History of Latvia between 400 AD - 799 AD
During the so-called Era of the Barbarian Invasion (400—800 AD) did the Slavs begin to move northwards from the steppes of Southern Russia. This migration began under the pressure of the sub-Black Sea Goths and several Tartar-Turk tribes. The Slavs moved into the woodlands inhabited by some of the extreme Eastern Balt tribes. The total area inhabited by Balts at that time was very wide and covered White Ruthenia, extending deep into Central Russia as far as Tula and Chernigov, to the regions where the rivers Dnieper, Oka, Volga and Daugava have their sources.
Under the pressure of Eastern Slays (the Russians), one Balt tribe, the Latgali, moved down the River Daugava (Western Duna) and joined their kinsfolk in Latvia, gradually pressing the Estonians further north.
Olargues is a good example of a French medieval town and rated as one of the most beautiful villages in France. It was occupied by the Romans, the Vandals and the Visigoths. At the end of the 11th century the Jaur valley came under the authority of the Château of the Viscount of Minerve. The following centuries saw a succession of wars and epidemics, and it was not until the 18th century that Olargues became re-established. This was due to the prosperity of local agriculture and artisanal industry.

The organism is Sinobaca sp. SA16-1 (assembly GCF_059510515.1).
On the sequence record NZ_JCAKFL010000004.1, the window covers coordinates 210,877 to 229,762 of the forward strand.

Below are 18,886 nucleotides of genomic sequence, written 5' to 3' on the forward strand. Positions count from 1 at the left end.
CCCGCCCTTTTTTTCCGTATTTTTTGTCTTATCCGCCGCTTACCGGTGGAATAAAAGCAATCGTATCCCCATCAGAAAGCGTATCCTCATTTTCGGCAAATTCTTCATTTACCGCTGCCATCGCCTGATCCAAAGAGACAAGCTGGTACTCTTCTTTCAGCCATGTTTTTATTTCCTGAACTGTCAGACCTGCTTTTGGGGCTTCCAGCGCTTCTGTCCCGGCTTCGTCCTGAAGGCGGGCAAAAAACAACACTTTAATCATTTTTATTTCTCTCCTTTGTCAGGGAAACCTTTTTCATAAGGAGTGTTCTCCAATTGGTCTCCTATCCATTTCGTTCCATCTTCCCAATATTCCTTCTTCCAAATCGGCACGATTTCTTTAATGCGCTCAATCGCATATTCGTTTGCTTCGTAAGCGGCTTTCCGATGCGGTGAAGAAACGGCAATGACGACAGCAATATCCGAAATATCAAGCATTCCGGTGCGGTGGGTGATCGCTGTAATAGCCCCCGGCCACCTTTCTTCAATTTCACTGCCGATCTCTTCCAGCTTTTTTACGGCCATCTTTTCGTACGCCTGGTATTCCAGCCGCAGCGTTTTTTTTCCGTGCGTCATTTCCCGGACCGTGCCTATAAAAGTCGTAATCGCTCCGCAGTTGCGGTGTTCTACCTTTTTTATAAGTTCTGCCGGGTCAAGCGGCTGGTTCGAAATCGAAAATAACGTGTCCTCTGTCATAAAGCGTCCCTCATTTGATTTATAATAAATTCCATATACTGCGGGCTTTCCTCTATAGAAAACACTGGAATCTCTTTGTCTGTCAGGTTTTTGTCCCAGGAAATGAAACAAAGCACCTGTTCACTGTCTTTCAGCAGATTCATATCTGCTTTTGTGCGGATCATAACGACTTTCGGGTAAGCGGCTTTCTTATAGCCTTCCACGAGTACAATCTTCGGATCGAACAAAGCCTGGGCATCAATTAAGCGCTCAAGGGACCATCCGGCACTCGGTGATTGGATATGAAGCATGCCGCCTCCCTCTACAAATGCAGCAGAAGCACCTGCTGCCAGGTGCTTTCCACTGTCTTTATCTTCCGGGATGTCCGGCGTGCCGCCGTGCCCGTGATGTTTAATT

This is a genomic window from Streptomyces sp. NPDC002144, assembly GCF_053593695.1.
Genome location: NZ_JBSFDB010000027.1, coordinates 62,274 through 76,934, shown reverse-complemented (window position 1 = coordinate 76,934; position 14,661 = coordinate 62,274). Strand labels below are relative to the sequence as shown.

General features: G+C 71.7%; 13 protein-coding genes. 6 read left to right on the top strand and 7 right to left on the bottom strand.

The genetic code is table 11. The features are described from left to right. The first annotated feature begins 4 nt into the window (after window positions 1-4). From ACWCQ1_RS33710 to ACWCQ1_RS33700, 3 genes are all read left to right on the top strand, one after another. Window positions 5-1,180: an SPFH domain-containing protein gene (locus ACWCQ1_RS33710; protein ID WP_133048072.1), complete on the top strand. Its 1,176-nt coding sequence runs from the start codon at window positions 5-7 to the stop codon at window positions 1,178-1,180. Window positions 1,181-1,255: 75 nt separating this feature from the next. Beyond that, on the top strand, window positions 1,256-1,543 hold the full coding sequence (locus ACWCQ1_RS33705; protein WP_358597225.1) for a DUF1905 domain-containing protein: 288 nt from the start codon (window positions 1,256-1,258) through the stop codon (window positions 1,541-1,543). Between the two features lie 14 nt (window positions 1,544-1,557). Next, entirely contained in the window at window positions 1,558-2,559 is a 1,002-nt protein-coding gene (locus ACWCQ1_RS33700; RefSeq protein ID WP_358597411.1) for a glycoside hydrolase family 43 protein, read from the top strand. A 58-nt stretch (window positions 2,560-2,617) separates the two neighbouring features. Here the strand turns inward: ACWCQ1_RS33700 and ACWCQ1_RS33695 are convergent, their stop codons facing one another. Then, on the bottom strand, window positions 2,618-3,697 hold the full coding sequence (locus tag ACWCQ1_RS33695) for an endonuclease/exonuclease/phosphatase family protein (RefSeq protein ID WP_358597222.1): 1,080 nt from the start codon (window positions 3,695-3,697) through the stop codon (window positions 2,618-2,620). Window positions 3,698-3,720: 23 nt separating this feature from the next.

The Pont du Diable, 'Devil's Bridge', is said to date back to 1202 and is reputed to be the scene of transactions between the people of Olargues and the devil. The old village is clustered around the belltower, which was formerly the main tower of the castle (Romanesque construction). The old shops have marble frontages and overhanging upper storeys. A museum of popular traditions and art is to be found in the stairs of the Commanderie.